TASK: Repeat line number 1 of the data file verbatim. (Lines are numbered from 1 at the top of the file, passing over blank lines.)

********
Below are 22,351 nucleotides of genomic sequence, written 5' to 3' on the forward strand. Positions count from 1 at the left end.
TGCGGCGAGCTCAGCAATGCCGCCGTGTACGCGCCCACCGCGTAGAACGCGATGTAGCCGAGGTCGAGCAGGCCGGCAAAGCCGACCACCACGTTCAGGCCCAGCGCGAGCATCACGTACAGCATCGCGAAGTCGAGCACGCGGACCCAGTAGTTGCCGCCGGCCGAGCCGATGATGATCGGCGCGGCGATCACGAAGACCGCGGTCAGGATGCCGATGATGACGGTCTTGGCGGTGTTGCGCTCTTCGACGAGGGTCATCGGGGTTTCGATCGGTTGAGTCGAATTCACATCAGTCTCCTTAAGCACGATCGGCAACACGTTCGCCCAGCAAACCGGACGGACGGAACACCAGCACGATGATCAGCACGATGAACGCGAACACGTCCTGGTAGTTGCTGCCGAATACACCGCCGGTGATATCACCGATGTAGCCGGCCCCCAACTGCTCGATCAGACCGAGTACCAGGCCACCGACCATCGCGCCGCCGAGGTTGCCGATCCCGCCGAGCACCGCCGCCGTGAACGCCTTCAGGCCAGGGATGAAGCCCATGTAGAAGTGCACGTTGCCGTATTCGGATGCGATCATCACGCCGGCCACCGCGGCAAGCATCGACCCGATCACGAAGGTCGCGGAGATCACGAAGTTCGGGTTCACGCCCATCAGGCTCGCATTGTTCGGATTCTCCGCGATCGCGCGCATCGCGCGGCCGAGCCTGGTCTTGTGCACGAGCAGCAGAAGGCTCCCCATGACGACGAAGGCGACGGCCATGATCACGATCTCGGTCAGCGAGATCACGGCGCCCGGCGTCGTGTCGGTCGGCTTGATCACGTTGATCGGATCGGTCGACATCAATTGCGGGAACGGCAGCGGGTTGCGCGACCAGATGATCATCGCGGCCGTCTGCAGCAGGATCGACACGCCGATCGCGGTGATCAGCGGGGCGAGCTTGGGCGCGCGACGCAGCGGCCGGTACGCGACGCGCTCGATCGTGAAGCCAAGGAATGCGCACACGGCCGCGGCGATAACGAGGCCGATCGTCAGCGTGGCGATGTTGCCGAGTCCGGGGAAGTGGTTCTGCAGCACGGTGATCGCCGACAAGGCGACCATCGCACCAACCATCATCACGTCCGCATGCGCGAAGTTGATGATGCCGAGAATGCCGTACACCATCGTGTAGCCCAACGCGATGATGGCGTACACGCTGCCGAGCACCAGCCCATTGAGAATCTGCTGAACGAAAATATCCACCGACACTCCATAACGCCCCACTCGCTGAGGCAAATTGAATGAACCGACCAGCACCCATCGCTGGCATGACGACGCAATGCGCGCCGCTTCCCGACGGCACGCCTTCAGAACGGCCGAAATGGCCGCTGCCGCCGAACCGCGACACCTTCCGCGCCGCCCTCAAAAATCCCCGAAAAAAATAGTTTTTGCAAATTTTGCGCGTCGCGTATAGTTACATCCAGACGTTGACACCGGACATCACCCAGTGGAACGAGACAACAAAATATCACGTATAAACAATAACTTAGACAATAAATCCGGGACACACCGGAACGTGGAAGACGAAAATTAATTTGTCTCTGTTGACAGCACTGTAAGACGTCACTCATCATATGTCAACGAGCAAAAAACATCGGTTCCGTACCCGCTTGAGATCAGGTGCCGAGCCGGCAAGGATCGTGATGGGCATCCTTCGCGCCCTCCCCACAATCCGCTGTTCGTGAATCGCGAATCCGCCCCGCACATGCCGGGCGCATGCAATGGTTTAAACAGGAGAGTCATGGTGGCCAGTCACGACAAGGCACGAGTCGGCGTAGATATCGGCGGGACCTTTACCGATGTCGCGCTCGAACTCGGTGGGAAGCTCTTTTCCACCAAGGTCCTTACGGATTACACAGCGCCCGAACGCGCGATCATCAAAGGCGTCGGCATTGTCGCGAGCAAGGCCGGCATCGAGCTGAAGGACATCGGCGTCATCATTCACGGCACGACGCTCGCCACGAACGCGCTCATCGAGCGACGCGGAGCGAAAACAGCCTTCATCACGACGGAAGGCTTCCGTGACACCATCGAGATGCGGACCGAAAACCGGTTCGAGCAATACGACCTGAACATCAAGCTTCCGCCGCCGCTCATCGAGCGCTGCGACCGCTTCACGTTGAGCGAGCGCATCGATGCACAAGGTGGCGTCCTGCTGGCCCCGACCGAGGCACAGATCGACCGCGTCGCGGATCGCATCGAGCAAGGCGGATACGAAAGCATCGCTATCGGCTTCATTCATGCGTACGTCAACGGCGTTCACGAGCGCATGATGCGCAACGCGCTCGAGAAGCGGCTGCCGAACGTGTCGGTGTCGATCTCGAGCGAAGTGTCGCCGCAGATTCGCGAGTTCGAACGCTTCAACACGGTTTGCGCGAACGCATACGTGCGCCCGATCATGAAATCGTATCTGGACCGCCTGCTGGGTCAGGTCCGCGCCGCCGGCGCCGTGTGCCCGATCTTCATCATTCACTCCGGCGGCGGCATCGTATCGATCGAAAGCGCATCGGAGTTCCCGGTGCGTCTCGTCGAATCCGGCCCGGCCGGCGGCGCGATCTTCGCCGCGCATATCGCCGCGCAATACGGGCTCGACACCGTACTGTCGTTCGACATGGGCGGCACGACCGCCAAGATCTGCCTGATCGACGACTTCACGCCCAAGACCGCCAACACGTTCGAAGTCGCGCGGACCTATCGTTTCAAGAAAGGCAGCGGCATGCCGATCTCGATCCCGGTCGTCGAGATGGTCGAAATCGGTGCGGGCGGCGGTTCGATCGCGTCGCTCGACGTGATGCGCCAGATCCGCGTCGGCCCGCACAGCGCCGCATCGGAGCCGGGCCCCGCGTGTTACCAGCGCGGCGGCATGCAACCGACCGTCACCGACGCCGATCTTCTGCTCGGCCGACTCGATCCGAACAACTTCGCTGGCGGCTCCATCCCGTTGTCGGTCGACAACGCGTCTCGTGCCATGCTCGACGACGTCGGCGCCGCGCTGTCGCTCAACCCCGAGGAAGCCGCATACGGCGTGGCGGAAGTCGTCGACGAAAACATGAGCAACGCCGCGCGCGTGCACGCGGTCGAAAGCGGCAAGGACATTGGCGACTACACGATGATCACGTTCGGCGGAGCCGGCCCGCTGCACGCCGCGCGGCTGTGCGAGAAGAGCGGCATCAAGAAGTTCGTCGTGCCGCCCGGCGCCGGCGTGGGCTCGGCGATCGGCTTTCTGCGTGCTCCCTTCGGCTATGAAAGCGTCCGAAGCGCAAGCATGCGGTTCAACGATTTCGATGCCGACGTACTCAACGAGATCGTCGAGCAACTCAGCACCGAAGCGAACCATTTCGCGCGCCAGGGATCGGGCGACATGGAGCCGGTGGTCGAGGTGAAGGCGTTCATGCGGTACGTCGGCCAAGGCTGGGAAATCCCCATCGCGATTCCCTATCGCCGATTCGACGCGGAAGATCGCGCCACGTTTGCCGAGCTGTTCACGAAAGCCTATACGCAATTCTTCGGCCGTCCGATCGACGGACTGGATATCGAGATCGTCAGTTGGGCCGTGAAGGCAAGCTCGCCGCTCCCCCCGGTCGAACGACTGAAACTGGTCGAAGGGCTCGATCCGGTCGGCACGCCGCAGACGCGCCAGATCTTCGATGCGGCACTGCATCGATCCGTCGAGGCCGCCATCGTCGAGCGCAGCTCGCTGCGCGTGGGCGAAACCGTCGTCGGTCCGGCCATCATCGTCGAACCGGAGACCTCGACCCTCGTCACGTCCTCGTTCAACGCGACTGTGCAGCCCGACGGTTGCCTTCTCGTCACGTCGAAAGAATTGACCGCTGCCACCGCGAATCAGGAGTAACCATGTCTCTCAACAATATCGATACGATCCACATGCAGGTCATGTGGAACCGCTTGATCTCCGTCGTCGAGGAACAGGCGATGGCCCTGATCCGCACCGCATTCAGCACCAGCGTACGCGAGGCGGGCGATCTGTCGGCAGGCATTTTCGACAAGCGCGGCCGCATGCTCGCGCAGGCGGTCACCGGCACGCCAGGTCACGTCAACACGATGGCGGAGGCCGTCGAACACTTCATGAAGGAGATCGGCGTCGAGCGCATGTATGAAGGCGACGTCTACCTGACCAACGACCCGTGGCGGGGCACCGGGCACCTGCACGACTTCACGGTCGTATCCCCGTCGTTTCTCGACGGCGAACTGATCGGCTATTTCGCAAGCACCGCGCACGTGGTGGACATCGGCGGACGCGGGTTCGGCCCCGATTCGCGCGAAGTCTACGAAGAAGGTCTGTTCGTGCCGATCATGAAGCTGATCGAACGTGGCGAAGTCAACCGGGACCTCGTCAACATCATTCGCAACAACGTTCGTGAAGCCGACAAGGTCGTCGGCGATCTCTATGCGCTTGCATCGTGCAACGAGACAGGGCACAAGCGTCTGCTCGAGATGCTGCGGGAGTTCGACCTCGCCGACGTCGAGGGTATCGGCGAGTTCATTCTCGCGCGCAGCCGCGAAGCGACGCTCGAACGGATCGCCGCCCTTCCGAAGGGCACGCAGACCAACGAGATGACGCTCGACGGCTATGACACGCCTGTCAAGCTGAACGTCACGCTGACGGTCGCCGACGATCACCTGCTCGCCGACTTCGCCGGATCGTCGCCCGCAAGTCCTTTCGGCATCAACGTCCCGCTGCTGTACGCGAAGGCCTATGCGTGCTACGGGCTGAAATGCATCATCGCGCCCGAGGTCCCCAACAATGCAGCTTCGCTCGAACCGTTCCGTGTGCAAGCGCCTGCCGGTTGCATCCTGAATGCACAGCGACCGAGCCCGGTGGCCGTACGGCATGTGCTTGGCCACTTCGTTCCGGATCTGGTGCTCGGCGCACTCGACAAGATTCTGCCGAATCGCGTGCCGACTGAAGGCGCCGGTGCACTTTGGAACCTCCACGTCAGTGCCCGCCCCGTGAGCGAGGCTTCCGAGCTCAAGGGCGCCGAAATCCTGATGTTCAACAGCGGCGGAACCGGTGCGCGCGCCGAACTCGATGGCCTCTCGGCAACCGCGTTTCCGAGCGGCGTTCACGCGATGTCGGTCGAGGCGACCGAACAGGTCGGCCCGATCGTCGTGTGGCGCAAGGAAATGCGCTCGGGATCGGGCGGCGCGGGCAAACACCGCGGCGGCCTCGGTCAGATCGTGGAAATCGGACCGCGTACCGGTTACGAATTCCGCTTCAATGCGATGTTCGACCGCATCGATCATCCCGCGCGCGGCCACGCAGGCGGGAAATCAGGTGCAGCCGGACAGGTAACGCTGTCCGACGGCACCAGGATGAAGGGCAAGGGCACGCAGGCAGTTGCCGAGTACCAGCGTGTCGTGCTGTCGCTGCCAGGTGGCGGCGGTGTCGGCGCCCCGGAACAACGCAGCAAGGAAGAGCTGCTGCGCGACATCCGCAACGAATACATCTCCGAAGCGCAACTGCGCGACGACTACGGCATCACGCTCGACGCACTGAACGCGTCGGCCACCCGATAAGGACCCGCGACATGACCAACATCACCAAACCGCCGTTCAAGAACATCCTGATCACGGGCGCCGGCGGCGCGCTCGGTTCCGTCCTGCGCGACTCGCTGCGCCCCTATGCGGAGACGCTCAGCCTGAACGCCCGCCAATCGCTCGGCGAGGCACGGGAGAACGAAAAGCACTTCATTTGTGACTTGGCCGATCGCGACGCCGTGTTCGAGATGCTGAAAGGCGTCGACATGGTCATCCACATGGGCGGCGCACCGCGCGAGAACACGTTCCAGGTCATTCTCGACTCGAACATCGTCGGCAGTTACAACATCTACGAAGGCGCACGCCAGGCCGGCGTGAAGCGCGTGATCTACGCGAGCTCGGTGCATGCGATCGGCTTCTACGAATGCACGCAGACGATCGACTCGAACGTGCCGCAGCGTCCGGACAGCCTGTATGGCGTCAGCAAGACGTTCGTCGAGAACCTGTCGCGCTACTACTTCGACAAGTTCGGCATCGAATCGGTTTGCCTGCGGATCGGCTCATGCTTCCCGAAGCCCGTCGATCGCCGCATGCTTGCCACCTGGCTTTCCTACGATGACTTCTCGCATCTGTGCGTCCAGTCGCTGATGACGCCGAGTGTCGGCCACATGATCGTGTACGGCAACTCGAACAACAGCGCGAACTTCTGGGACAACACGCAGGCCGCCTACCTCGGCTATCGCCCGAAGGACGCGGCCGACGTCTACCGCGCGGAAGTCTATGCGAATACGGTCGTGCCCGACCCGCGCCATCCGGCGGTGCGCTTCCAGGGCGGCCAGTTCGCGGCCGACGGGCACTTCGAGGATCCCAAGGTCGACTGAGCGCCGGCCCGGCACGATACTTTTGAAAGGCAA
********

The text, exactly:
Below are 22,351 nucleotides of genomic sequence, written 5' to 3' on the forward strand. Positions count from 1 at the left end.